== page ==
In a post from last week, I wrote about how I used to listen to a late-night talk radio show based in St. Louis when I was a teenager.  Today, I’d like to tell you how that show introduced me to my favorite author.

It happened when I was 16 years old. I was listening to Jim White’s show on KMOX and trying to fall asleep. White was getting ready to go to the hourly news break when he gave a teaser about his guest for the next hour’s segment. He said his guest was the author of the novel Carrie, which was the basis for a popular movie that came out the year before.

I hadn’t gone to see Carrie, but I had several friends who had – they said the movie was very scary, especially the ending. I wasn’t into scary movies then, but I was curious to find out more about the author who created such an interesting story. I made myself stay awake so I could listen to the segment.

I’ve forgotten most of what Stephen King had to say that night. What I didn’t forget was when he read aloud from the foreword of Night Shift, a collection of King’s short stories published in early 1978. I was impressed by his knowledge of horror and his theories about why we are drawn to horror stories.  While preparing to write this post, I found my battered paperback copy of Night Shift and re-read the foreword.  I could still vividly recall King’s reading of certain passages.

At the time, my mother was librarian at our local public library. The next day, I told her I wanted to read some books by Stephen King. It may have taken a few weeks, but the next time one of his books got returned, she checked it out for me and brought it home.

It may have been Night Shift, or maybe Salem’s Lot or The Shining that I read first. I think our library had all three of those books; it did not have Carrie. I’m sure my mom wouldn’t have approved if she’d known about the amount of mature content in those books. They weren’t exactly appropriate material for a good Baptist teenager to read. I didn’t care, I loved them anyway.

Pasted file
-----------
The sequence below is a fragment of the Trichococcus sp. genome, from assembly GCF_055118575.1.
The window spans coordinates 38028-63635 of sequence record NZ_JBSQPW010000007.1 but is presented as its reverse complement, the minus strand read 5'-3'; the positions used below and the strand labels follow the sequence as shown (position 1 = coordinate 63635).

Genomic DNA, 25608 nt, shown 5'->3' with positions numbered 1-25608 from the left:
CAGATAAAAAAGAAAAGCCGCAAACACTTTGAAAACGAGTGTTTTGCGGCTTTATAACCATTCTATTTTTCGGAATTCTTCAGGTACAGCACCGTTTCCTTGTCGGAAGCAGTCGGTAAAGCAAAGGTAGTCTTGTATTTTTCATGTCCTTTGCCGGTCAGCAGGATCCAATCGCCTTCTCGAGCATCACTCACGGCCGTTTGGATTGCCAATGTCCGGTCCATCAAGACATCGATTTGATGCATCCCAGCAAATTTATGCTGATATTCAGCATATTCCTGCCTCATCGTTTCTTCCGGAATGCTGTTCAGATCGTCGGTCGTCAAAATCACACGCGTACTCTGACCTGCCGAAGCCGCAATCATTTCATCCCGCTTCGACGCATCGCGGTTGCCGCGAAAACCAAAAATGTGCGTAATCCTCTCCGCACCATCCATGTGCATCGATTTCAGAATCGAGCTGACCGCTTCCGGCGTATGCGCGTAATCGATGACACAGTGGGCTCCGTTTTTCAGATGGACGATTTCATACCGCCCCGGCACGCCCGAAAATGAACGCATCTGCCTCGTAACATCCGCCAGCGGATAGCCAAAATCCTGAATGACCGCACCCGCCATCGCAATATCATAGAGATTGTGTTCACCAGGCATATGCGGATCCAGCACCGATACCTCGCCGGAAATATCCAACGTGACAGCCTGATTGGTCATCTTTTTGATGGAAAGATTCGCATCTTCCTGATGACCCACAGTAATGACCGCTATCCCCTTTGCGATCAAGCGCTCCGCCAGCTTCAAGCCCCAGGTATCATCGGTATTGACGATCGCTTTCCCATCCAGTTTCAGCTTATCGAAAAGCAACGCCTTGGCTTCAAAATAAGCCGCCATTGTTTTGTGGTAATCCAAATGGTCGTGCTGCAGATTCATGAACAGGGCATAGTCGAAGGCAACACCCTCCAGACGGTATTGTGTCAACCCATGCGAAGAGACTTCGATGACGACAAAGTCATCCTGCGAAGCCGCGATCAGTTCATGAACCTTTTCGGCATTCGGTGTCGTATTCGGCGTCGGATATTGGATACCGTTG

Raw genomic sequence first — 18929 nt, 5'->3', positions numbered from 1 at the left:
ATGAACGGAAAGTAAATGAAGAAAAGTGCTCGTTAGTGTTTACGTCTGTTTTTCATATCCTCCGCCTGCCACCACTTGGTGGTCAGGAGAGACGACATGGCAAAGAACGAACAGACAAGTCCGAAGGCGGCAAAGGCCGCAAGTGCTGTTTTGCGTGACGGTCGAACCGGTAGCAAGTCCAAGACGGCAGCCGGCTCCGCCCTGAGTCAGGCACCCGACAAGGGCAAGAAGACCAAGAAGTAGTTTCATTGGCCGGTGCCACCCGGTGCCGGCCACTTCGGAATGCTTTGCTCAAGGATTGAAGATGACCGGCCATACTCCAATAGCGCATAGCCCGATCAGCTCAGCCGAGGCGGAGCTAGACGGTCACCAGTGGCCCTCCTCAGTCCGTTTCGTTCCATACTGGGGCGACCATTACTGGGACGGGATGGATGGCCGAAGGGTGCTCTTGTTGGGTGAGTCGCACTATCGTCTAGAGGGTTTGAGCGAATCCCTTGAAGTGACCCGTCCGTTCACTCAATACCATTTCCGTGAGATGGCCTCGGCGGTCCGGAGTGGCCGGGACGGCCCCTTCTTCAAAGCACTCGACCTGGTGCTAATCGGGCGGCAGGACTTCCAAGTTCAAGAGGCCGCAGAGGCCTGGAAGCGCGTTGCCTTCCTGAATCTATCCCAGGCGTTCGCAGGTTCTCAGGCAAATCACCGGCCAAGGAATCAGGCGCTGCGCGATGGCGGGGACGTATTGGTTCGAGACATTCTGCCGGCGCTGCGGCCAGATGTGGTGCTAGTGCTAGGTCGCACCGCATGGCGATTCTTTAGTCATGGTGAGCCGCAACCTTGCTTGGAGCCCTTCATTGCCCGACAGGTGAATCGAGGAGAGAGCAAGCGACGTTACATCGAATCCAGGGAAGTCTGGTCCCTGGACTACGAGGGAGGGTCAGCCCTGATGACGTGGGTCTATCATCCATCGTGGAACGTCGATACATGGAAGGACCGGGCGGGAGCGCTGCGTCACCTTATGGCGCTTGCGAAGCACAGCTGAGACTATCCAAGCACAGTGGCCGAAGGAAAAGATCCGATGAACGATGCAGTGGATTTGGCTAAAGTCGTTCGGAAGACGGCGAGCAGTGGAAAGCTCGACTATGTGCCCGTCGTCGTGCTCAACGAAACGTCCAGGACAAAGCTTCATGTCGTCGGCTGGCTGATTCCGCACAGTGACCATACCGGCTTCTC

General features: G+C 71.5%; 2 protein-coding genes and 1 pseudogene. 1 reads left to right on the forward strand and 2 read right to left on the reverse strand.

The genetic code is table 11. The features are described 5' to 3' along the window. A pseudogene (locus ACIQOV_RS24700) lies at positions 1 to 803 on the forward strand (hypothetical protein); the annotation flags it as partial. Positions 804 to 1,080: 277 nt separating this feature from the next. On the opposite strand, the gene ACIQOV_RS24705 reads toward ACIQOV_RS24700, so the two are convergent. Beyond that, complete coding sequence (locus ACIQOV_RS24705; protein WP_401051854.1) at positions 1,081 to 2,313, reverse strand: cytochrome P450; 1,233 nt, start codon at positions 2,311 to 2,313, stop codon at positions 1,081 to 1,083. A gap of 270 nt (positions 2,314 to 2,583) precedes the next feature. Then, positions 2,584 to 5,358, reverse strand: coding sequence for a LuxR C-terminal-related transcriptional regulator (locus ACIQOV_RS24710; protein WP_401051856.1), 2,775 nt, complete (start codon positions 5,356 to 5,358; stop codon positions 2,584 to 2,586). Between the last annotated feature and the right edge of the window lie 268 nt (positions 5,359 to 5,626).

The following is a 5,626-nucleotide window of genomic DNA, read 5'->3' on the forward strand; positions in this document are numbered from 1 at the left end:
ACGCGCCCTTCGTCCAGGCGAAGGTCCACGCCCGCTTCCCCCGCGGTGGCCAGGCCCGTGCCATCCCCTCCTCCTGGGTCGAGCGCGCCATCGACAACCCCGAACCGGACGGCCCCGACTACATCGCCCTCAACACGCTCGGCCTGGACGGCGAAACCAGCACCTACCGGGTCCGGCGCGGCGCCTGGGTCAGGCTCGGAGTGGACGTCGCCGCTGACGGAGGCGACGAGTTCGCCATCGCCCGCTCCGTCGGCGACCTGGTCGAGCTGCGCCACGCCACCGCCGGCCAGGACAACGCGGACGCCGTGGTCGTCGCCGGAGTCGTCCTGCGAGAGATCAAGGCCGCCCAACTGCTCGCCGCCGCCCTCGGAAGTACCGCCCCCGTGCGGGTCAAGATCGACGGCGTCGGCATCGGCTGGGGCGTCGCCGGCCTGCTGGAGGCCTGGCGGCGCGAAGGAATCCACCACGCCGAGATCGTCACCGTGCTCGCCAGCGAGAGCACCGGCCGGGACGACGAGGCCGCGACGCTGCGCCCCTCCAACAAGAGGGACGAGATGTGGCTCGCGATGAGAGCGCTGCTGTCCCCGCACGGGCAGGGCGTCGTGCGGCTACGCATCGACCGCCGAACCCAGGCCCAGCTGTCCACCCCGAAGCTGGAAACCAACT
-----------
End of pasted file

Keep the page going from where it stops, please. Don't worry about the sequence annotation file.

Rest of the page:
I read King voraciously through the rest of the 70s and 80s, but took a break from him in the 90s. I had young children then, and wasn’t in the right mindset for reading horror. In the early 2000s, I quickly got caught up with him again, and I still read his new works as quickly as I can get my hands on them.

That one radio segment gave me the gift of a lifetime of reading pleasure. I haven’t read all of King’s works, but I know I’m pretty close. His non-fiction writing is also excellent.  I still refer to my copy of Danse Macabre from time to time when I’m looking for information about horror books and movies. I read On Writing just a few months ago, looking for advice on my own writing projects. As tempting as it would be to try to emulate King in the horror genre, I just don’t think I have the frame of mind to write horror.

Many thanks to the late Jim White for introducing me to Mr. King more than 35 years ago. I also need to thank Stephen King himself for the dozens and dozens of stories he has provided through the years, and thank you in advance for the stories yet to be told.

Who is your favorite author, and how did you ‘meet’ them?  Feel free to share by commenting.

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